- Estimates are being cut for Turkish Airways in the next quarter due to low load factors. Capacity flown will be only 50-60% of the amount flown in 2019. The load factor will be equal to that in the first quarter (62%), reducing estimates for the second quarter by about 3%. Rising COVID cases in Turkey are impacting bookings for the airline as well.
- International capacity remains subdued as demand has yet to increase significantly. U.S. to Atlantic capacity is down 65% from the second quarter of 2019 to second quarter of 2021. U.S. to Pacific capacity is down 73% from the second quarter of 2019 to second quarter of 2021.
- Capacity is expected to return to U.S. airlines. According to Stifel, capacity is expected to be at 80% of 2019 levels in May, 87% in June and 93% in July. The added capacity includes previously parked aircraft that are being returned to service as demand improves.
- JetBlue may have significantly improved operations, potentially returning to pre-pandemic load factors by June. Costs have been reduced by $150-200 million and the company is also looking to adjust its co-branded credit card relationship. Should the carrier switch from Barclays to Goldman Sachs, it may be able to receive a signing fee that is amortized over the life of the new contract.
- Recent European developments may have a favorable impact on the airline industry. Specifically, Boris Johnson has said that travel restrictions may end June 21, and France has a timeline for reopening by June 30. The EU is also set to recommend that Americans with proof of vaccination can travel to Europe this summer. Lastly, Spain will also allow tourism in June with proof of vaccination.
- European airlines are seeing estimate reductions due to lockdowns and travel restrictions throughout Europe. Ryanair’s estimates, for example, were recently reduced by Raymond James. Wizz and EasyJet have indicated that there is unlikely to be any travel increase until late summer, which is reducing earnings estimates.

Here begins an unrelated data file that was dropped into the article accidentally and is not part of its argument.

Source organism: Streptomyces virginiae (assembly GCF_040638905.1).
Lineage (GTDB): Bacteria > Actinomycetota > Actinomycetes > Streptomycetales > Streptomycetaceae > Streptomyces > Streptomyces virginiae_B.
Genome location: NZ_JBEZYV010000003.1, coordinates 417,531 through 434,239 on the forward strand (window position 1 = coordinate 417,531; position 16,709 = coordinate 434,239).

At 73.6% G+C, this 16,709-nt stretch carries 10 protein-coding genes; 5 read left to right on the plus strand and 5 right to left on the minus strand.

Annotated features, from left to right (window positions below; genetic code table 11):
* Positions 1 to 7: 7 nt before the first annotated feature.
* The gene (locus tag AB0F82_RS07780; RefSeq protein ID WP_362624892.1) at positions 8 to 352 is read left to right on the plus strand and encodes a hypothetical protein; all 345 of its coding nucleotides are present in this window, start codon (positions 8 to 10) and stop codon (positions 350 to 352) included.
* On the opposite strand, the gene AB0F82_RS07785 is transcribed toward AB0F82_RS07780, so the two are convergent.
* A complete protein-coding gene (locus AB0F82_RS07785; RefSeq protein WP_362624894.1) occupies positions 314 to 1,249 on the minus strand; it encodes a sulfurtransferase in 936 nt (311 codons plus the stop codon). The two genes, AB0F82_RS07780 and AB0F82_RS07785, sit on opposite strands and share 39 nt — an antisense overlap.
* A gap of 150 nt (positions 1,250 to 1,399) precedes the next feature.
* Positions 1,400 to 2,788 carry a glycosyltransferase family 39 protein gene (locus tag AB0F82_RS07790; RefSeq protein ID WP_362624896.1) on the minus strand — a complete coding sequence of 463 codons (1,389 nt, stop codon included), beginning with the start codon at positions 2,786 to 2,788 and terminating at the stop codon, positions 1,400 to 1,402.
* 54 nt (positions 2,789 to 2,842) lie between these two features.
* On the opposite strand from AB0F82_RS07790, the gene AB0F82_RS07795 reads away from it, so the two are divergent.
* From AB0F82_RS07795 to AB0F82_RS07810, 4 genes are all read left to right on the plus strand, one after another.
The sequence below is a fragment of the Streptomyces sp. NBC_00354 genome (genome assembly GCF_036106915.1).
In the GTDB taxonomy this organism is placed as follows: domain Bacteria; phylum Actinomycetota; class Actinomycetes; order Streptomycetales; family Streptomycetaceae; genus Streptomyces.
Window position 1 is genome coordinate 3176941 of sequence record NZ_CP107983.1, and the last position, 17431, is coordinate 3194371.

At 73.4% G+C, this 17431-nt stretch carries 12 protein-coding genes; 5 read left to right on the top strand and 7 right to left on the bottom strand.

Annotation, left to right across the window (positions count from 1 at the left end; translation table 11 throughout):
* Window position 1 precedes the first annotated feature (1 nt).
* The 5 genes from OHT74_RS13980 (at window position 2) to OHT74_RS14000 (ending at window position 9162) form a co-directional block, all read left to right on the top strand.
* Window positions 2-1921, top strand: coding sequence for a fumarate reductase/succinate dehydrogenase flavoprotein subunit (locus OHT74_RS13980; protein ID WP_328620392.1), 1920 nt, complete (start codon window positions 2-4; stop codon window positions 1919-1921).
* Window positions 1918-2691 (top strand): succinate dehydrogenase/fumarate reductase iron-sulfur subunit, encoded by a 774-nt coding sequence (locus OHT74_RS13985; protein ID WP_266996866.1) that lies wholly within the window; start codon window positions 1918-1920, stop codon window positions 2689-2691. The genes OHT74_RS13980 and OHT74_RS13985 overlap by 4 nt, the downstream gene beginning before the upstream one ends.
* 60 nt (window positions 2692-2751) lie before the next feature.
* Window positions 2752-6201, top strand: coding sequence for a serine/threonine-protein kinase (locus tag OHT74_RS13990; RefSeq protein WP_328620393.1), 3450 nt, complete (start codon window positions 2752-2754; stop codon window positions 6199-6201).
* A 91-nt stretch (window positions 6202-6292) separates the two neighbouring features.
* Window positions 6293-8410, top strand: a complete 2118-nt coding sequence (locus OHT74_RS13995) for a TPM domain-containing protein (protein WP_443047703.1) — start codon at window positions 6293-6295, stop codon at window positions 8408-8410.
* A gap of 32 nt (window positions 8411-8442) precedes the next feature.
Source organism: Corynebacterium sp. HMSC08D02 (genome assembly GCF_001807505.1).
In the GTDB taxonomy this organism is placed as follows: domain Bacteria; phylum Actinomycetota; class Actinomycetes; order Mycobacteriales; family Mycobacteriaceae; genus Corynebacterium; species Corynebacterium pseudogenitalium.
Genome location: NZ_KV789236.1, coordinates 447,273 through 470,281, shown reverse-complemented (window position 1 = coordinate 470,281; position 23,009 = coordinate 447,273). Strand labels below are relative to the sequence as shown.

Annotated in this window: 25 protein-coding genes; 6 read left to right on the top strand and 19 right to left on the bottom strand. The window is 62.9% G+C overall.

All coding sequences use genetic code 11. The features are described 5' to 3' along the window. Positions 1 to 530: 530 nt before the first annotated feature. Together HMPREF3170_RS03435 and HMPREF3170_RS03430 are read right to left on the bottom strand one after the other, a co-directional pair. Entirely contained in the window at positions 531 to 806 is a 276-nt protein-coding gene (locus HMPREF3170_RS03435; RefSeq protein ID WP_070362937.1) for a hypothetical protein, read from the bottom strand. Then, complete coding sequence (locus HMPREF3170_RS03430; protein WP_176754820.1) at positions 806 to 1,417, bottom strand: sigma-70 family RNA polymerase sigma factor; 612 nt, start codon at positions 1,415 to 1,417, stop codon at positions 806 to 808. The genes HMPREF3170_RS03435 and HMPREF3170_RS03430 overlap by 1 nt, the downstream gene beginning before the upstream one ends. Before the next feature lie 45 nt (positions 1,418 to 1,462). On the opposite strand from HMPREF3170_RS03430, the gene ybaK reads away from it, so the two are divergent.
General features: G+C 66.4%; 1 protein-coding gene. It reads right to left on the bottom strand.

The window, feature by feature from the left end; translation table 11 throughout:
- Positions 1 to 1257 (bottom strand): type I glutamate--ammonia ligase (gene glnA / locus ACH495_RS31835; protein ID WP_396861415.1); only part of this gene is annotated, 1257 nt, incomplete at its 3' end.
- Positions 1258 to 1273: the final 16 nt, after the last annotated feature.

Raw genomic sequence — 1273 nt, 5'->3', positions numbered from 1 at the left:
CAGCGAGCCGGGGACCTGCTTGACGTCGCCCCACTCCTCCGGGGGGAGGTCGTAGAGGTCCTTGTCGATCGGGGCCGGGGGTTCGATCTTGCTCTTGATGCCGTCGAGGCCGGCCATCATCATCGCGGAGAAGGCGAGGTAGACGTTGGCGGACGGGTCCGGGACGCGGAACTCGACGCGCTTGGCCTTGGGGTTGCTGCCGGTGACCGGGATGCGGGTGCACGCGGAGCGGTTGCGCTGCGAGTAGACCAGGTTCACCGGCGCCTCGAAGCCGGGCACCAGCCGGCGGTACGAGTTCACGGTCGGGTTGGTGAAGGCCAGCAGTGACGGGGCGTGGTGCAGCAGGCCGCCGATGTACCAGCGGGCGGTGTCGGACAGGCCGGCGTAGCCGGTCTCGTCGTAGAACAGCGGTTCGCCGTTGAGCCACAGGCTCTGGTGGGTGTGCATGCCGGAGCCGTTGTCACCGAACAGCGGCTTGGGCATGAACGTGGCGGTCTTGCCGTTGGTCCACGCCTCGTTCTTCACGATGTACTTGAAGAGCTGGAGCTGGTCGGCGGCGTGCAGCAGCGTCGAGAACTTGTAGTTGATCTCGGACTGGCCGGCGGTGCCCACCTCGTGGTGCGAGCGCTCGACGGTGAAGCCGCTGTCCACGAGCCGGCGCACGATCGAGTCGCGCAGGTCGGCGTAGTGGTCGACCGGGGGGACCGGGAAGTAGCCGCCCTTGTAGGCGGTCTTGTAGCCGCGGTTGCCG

- Ryanair reported April traffic data that may imply that second-quarter earnings will be weak. Volume was down 93% versus two years ago while capacity was down 89% versus two years ago. Load factors were at 67%.
- Alitalia is running out of time to set up a new national carrier before the summer travel season. Talks with the European Commission about a planned restart are at a standstill due to a requirement that asset and personnel are separated for both the bankrupt airline and its replacement. Last year, the carrier paid employees only half of their salaries. The chart below shows that Alitalia has been lagging its peers in passenger count due to this restructuring. It has been losing market share to low-cost carriers.
- The best performing country in emerging Europe for the week was Russia, gaining 6%. The best performing country in Asia this week was South Korea, gaining 2%.
- The Russian ruble was the best performing currency in emerging Europe this week, gaining 2.3%. The Indonesian rupee was the best performing currency in Asia this week, gaining 2.4%.
- Eurozone PMI data for April came out strong. Growth in the eurozone is now running at the second fastest level in over two-and-half-years and the best since last July. It is the first time in seven months that both manufacturing and services are expanding. Germany, Spain and France are the main growth drivers in Europe.